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University-Industry Engagement Advisor

University-Industry Engagement Advisor, July 2020


University-Industry Engagement Advisor, July 2020The following is a list of the articles that appear in the July 2020 issue of University-Industry Engagement Advisor monthly newsletter.

If you are a current subscriber click here to log in and access this issue as well as your bonus webinar video, Metrics and Benchmarking for University Corporate Engagement: Breaking Down Silos to Gauge Performance.

Not a subscriber already? Subscribe now to get access every month to the best guidance available on expanding industry engagement efforts and attracting and managing corporate partnerships, as well as access to our online archive of back issues.

University-Industry Engagement Advisor
Vol. 2, No. 7, July 2020

  • How to engage faculty in building university-industry partnerships. While clearly a critical part of any university-industry partnership, faculty researchers sometimes get short shrift in conversations about what makes these partnerships successful, with attention often focusing more globally on the university and its industry partner, and overarching strategies for sharing each other’s goals and meeting each other’s needs. Perhaps it was at least partly in recognition of this reality that NACRO recently decided to host a webinar titled “Working with Faculty.” After all, many partnerships revolve around faculty involvement, or depend on it completely.
  • COVID-19 NERF helps generate new agreements with corporate partners. There has been an understandable surge of interest on the part of industry to partner with universities in new research connected with the COVID-19 virus. Now several universities employing a new NERF made available in April and specifically designed to make such agreements more attractive and with less negotiating time say it’s leading to even more — and faster — collaborations with industry partners.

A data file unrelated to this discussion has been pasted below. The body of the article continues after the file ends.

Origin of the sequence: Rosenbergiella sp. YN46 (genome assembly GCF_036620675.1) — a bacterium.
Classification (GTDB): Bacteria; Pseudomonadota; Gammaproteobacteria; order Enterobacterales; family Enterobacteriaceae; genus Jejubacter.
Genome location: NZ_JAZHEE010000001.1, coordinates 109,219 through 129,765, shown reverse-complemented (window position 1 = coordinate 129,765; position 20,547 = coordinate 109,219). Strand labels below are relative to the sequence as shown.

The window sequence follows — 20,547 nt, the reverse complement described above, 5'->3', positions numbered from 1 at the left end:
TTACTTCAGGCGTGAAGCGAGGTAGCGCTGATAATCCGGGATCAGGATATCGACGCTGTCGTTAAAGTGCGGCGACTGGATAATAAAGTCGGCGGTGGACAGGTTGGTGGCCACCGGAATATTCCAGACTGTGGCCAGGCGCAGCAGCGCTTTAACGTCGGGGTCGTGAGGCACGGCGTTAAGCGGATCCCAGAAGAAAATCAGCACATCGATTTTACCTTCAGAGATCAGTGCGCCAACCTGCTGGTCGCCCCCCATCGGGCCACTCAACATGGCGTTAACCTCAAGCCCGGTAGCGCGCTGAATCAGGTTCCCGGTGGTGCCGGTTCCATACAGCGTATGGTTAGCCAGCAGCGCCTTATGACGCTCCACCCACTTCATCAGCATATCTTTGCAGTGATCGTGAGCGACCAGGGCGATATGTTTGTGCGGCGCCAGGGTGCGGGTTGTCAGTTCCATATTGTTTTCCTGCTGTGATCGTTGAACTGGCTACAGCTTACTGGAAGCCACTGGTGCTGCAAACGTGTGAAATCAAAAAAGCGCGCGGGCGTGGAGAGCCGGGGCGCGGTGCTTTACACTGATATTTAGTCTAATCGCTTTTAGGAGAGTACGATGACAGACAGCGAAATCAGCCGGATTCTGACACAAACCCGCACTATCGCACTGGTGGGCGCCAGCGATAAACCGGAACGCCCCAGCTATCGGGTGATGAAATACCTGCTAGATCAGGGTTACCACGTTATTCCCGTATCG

• Virtual career conference offers new lessons for engaging students, industry. This is not your predecessor’s university-industry career conference, but it may be a big part of the future — even after COVID-19 is just a bad memory.
  • Expanding online network brings university education to corporate employees. The most successful programs seeking to link academia and industry focus on meeting the needs of both partners equally, and InStride, a growing online education network, is looking to join that “club” by matching the educational needs of the companies and their employees with the virtual educational services of the universities.
  • New online portal crosses boundaries to connect universities and industry. A new online portal designed to connect university researchers with industry-sponsored projects, service contract opportunities and potential collaborators is unique among the myriad portals designed to link academia and industry, according to Jay De Long, director of Research Enabled (www.researchenabled.org). The portal is a joint undertaking of the University of Missouri System and the Southern Illinois University System and enabled through a grant of nearly $700,000 from the U.S. Department of Commerce.
  • UPS transport subsidiary helps Rutgers meet critical time pressures. You only have one chance to make a first impression, says the old adage, and Marken, a wholly owned subsidiary of the UPS Healthcare division, has apparently made the most of it in a recent collaboration with Rutgers University to ensure the rapid and safe transport of samples related to COVID-19 research. It may have been the first time these two have partnered, but it likely will not be the last.